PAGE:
Complicated health care policy decisions are generally made by elected officials. The officials making these complicated decisions are elected by the people, and citizens' participation in the voting process is one of the basic tenets of democracy. Voters in the United States, who are also patients in the health care system, receive enormous amounts of information throughout election cycles. This information is generally delivered in sound bites often intended to elicit an emotional reaction rather than simply inform...
August 23, 2016: Academic Medicine: Journal of the Association of American Medical Colleges
Natalie White Gaughf, Penni Smith Foster
BACKGROUND: Peer tutoring has been found to be beneficial to both students and peer tutors in health sciences education programs. This article describes the implementation of a centralized, institutional peer tutoring program at the University of Mississippi Medical Center, an academic health science center in the U.S. The Program: This multispecialty peer tutoring program paired students experiencing academic difficulties with peer tutors who showed prior academic success, professionalism and effective communication skills...
May 2016: Education for Health: Change in Training & Practice
Halah Ibrahim, Satish Chandrasekhar Nair, Sami Shaban, Margaret El-Zubeir
BACKGROUND: In today's interdependent world, issues of physician shortages, skill imbalances and maldistribution affect all countries. In the United Arab Emirates (UAE), a nation that has historically imported its physician manpower, there is sustained investment in educational infrastructure to meet the population's healthcare needs. However, policy development and workforce planning are often hampered by limited data regarding the career choice of physicians-in-training. The purpose of this study was to determine the specialty career choice of applicants to postgraduate training programs in the UAE and factors that influence their decisions, in an effort to inform educational and health policy reform...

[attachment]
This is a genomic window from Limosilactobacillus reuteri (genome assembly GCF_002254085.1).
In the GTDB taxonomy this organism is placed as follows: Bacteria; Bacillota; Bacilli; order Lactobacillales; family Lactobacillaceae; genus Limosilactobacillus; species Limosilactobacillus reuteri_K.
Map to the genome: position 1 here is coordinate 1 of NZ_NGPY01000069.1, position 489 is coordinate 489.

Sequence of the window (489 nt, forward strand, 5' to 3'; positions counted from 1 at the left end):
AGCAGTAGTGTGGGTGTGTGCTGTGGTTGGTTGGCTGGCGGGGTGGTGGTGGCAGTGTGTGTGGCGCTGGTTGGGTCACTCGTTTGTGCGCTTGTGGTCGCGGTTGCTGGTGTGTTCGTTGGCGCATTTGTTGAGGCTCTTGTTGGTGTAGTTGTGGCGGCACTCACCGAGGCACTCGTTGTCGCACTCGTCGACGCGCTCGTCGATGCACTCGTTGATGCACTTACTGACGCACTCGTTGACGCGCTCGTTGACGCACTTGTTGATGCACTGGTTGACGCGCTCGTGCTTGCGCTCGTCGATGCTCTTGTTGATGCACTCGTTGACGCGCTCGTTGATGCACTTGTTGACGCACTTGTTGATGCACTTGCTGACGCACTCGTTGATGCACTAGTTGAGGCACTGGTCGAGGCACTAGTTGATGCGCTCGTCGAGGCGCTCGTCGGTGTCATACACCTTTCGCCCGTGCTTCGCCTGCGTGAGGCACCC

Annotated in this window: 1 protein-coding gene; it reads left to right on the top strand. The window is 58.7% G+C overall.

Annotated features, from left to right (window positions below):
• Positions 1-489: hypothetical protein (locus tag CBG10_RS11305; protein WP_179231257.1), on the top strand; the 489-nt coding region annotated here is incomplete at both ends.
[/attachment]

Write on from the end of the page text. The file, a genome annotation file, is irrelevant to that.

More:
May 2016: Education for Health: Change in Training & Practice
David V Evans, Toby Keys, Laurel Desnick, C Holly A Andrilla, Danielle Bienz, Roger Rosenblatt
BACKGROUND AND OBJECTIVES: Pharmaceutical marketing techniques are effective in changing the behavior of health care providers in ways that deviate from evidence-based practices. To mitigate the influence of pharmaceutical marketing on learners, academic medical centers (AMCs) have adopted policies to limit student/industry interaction. Many clinical experiences occur outside of the AMC. The purpose of this study was to compare medical students' exposure to pharmaceutical marketing in off-campus rural and urban underserved clinical sites...
July 2016: Family Medicine
Michael O Mensah, Benjamin D Sommers
This perspectives article considers the potential implications an affirmative action ban would have on patient care in the US. A physician's race and ethnicity are among the strongest predictors of specialty choice and whether or not a physician cares for Medicaid and uninsured populations. Taking this into account, research suggests that an affirmative action ban in university admissions would sharply reduce the supply of primary care physicians to Medicaid and uninsured populations over the coming decade...
July 18, 2016: Journal of General Internal Medicine
Lingling Zhang, Thomas Bossert, Ajay Mahal, Guoqing Hu, Qing Guo, Yuanli Liu
BACKGROUND: Very few of the primary care doctors currently working in China's community health centers have a college degree (issued by 5-year medical schools). How to attract college graduates to community services in the future, therefore, has major policy relevance in the government's ongoing efforts to reform community health care and fill in the long-absent role of general physicians in China. This paper examined medical school students' attitudes towards working in communities and the factors that may affect their career choices in primary care to inform policy on this subject...
2016: BMC Family Practice
Gary R Simonds
INTRODUCTION: American health care continues to undergo profound changes at a breakneck speed. Future challenges show no signs of abating. We feel the next generation of health care providers and administrators should be well informed on the many facets of nonclinical health care (regulation, delivery, socioeconomics) to guide health care systems and public servants toward better, more efficient care. We suspect that few possess even rudimentary knowledge in these fields. METHODS: We constructed a 40-question Nonclinical Health Care Delivery aptitude test covering diverse subjects such as economics, finance, public health, governmental oversight, insurance, coding/billing, study design and interpretation, and more...
August 2016: Neurosurgery